2024 : 5 : 27
Hamed Salimi-Kenari

Hamed Salimi-Kenari

Academic rank: Assistant Professor
Education: PhD.
Faculty: Faculty of Technology and Engineering
Phone: 01135305105


Fabrication and Characterization of Composite Nonwoven Nanofibers Membrane for Oily Wastewater Treatment
Nanoparticles) (nanofibers) (composite) (membrane) (filtration)
Researchers adeleh noor mohammadpour omrani(Student)، Hassan Adeli(Advisor)، Basmeh Waisi(PrimaryAdvisor)، Hamed Salimi-Kenari(PrimaryAdvisor)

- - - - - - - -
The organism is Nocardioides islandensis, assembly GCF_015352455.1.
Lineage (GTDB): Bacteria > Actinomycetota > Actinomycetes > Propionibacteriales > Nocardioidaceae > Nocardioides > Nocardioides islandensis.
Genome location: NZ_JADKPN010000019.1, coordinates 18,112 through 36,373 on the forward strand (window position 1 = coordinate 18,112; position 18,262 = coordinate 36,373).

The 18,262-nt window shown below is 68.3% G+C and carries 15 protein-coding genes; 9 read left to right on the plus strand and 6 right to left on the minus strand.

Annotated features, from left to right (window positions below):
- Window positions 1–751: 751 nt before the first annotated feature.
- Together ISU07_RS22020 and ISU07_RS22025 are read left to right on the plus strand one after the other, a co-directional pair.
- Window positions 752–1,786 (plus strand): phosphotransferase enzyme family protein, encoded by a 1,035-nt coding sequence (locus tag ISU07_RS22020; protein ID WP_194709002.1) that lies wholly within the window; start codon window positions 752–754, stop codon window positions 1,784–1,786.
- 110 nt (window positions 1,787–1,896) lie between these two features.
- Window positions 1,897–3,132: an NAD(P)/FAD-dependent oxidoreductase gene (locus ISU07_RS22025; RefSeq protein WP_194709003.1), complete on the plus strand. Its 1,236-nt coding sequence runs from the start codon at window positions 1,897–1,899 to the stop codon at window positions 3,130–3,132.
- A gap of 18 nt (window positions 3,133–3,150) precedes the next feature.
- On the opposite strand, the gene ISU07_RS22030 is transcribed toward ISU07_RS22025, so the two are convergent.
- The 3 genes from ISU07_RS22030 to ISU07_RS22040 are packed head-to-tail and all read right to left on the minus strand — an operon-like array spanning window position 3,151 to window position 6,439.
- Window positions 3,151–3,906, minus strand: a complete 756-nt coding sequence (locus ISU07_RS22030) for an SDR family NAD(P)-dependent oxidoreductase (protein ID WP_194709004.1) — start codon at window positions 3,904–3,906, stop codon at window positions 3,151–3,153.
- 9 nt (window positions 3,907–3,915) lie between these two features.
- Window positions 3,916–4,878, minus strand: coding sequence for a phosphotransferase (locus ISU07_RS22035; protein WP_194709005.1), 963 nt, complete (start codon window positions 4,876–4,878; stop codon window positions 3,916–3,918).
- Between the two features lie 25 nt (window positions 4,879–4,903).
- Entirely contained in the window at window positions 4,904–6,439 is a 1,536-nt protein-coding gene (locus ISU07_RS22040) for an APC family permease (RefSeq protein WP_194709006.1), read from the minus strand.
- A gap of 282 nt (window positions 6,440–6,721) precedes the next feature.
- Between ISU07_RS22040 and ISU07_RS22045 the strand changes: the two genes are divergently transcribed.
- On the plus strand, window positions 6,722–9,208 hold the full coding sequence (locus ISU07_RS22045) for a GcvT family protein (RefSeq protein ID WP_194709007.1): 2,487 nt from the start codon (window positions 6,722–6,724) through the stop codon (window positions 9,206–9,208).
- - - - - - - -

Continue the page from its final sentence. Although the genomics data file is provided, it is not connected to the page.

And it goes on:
Fabricating electrospun nanofibres has drawn more attention due to the rapid advancement of nanotechnology. Electrospun nanofibre membranes are attractive materials in various applications due to their distinctive characteristics, which include interconnected pore structure, high porosity (90%), tribological and mechanical properties, specific surface area, and remarkable functional capabilities. The electrospun fibre membrane addresses the drawbacks of existing approaches' poor efficiency and high energy requirement, particularly in wastewater treatment. In this thesis, non- woven nanofibre membrane containing nanoparticle anti-fouling was created using electrospinning technology for filtering emulsified oil from water. A quick and reliable way to make polymeric nanofibres of different diameters and morphologies is by electrospinning. A nonwoven fibrous membrane is produced by electrospinning, which involves charging a viscoelastic fluid to cause a liquid jet to be propelled from a needle and gathered on a drum collector. In the first part of this work, the polymer hydrophilic Polyacrylonitrile (PAN) polymer was dissolved in Dimethylformamide (DMF) solvent to an initial solution of 10% PAN/DMF concentration. Then different concentrations of silica nanoparticles (6, 8, 10 wt %) were added. Second, the polymer hydrophobic Polyvinylidene difluoride (PVDF) polymer was dissolved in dimethylformamide (DMF) solvent to an initial 10% PVDF/DMF concentration solution. Then different concentrations of silica nanoparticles (6, 8, 10 wt %) were added. Under constant conditions of operation, fabricated nanofibre membranes have been employed to filter out emulsified oil via a cross-flow filtering system. Throughout the filtration experiment, the permeate flow and the percentage of oil rejection were used to gauge how well the manufactured membrane performed. As a result of the built-up fouling on the membrane surface, the filtration findings revealed an apparent reduction in the permeate flows over time. Each fabricated nonwoven nanofibre membrane's surface was examined using field emission scanning electron microscopy (FE-SEM), Fourier transform infrared (FTIR).